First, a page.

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Energy

West Virginia Faces Fresh Chemical Disaster

Last month the Elk River became the site of a chemical spill that paralyzed West Virginia. Now the state faces another calamity.(Tom Hindman/Getty Images)

photo of Clare Foran
February 12, 2014

A month after a chemical spill threatened West Virginians' water supply, the state is facing a fresh disaster.

Coal slurry spilled into a creek on Tuesday that flows into the Kanawha River after a slurry line ruptured and burst at a coal preparation plant. The slurry contains MCHM, the same chemical that leaked from a chemical-storage tank into the state's Elk River last month leading to a partial ban on drinking water across the state.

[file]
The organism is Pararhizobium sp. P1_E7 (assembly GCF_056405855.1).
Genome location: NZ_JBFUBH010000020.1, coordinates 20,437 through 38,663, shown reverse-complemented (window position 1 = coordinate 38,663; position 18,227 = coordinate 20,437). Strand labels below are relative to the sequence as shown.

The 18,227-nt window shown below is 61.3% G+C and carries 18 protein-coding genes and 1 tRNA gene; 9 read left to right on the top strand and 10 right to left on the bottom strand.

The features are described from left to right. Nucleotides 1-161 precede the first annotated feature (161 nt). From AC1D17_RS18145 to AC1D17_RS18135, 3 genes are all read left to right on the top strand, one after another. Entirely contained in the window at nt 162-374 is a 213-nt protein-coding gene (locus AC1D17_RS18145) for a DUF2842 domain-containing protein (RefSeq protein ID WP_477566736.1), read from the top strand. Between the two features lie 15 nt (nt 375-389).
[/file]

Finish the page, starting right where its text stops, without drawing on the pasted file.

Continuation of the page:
The slurry spill is estimated at more than 100,000 gallons, and the mixture has already blackened significant stretches of Fields Creek, a tributary of the river. 

 

"This has had significant, adverse environmental impact to Fields Creek and an unknown amount of impact to the Kanawha River," Secretary Randy Huffman of the state Department of Environmental Protection told the West Virginia Gazette. "This is a big deal; this is a significant slurry spill."

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